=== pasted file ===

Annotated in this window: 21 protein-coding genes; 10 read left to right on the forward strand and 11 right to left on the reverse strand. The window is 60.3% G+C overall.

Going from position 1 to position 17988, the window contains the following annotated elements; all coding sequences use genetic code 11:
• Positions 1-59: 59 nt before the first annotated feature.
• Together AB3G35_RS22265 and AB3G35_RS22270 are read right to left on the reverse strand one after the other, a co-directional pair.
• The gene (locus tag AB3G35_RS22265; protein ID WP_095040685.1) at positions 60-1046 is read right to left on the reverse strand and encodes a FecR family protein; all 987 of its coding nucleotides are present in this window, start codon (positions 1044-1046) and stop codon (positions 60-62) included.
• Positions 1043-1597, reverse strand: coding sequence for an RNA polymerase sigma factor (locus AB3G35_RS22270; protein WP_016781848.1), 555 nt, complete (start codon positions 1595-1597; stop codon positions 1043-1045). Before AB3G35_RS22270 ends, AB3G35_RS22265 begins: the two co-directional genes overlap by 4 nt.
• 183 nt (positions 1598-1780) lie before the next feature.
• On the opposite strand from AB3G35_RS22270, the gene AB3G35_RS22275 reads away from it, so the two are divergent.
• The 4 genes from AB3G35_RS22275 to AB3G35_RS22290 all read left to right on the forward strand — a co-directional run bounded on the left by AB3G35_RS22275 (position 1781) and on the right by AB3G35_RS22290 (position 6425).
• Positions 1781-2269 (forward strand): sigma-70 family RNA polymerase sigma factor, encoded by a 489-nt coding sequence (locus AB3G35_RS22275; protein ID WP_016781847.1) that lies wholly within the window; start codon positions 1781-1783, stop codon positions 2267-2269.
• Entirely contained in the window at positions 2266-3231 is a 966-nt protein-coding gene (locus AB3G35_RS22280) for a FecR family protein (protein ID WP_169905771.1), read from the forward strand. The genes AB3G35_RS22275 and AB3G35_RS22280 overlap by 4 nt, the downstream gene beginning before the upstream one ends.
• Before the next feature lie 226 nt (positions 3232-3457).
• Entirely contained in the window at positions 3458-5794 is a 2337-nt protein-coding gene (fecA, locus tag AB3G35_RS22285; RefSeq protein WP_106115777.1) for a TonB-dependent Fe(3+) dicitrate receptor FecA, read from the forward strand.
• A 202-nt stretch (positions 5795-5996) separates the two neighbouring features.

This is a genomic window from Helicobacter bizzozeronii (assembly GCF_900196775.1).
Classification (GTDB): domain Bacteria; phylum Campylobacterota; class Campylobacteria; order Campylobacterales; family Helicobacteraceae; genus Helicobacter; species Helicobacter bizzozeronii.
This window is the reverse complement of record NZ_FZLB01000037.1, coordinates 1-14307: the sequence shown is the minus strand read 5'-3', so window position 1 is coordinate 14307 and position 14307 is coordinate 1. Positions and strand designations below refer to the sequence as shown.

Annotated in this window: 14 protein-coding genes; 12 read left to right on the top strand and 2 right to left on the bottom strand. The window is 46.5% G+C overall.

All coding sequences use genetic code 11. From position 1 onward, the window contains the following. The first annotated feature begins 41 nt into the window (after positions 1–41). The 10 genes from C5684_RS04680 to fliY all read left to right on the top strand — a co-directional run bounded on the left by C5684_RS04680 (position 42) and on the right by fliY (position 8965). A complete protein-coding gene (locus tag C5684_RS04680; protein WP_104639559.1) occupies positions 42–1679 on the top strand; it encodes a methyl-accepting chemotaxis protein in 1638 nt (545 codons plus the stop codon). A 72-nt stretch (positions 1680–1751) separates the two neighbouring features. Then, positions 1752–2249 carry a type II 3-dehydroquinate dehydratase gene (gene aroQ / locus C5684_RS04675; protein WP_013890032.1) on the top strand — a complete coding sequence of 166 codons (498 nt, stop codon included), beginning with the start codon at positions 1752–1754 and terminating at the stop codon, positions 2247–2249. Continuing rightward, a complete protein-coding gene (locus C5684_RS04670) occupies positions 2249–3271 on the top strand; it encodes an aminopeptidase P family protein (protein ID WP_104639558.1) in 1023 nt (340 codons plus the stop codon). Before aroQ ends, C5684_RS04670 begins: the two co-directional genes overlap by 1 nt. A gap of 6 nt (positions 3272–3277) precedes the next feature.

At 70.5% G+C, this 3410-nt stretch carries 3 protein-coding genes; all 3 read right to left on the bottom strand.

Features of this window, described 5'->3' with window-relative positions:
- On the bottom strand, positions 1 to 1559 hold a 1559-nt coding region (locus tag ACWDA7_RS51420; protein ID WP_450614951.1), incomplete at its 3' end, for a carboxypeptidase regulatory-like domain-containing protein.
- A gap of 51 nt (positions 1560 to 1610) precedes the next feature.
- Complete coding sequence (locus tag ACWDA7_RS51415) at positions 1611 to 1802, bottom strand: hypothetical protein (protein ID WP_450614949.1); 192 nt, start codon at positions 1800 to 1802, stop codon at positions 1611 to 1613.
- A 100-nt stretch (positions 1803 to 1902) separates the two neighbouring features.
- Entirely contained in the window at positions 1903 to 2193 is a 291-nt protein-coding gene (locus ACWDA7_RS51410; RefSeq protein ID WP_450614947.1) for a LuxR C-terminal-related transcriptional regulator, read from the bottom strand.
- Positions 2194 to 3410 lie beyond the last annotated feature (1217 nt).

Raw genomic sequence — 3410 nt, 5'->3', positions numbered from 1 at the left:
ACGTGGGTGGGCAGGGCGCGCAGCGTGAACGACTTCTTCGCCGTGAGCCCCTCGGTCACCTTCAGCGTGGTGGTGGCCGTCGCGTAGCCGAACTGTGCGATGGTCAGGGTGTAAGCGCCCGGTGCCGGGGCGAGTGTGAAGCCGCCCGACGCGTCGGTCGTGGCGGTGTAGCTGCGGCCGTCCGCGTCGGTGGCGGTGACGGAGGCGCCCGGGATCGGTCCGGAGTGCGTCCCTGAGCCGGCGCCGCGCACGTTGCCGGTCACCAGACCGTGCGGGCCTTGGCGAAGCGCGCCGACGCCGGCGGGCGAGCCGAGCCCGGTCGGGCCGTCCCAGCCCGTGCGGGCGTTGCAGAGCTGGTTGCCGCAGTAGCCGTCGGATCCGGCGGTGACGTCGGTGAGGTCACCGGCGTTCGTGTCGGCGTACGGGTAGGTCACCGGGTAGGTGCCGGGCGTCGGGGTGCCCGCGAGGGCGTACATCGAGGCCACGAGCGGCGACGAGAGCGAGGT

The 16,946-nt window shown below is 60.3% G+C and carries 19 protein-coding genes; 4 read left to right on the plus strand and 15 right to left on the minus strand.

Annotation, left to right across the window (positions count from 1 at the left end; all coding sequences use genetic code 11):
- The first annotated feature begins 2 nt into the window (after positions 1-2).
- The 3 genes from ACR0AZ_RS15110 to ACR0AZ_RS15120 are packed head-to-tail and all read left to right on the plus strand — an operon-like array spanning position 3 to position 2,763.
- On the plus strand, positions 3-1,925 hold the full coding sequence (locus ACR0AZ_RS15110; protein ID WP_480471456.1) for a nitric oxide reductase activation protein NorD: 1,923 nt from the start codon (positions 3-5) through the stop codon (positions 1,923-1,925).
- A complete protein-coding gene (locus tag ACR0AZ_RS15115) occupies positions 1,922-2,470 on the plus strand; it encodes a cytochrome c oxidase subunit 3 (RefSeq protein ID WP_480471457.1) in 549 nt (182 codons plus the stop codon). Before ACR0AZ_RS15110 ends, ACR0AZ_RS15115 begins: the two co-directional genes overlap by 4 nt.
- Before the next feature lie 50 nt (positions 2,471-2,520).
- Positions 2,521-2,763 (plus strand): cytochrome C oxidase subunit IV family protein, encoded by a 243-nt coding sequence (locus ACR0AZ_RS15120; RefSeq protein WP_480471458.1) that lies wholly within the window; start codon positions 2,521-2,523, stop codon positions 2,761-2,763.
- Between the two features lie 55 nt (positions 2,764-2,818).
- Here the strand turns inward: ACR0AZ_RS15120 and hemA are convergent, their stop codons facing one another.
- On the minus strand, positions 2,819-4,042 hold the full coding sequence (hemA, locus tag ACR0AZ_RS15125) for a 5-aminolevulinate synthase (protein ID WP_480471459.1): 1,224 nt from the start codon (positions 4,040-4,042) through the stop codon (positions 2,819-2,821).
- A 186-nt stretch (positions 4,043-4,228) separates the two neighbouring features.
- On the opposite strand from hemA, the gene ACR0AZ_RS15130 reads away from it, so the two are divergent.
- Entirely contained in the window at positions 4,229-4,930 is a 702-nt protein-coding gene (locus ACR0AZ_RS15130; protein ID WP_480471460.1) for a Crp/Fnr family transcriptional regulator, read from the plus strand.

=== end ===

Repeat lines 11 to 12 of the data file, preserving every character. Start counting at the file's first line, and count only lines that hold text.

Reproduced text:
• Entirely contained in the window at positions 2266-3231 is a 966-nt protein-coding gene (locus AB3G35_RS22280) for a FecR family protein (protein ID WP_169905771.1), read from the forward strand. The genes AB3G35_RS22275 and AB3G35_RS22280 overlap by 4 nt, the downstream gene beginning before the upstream one ends.
• Before the next feature lie 226 nt (positions 3232-3457).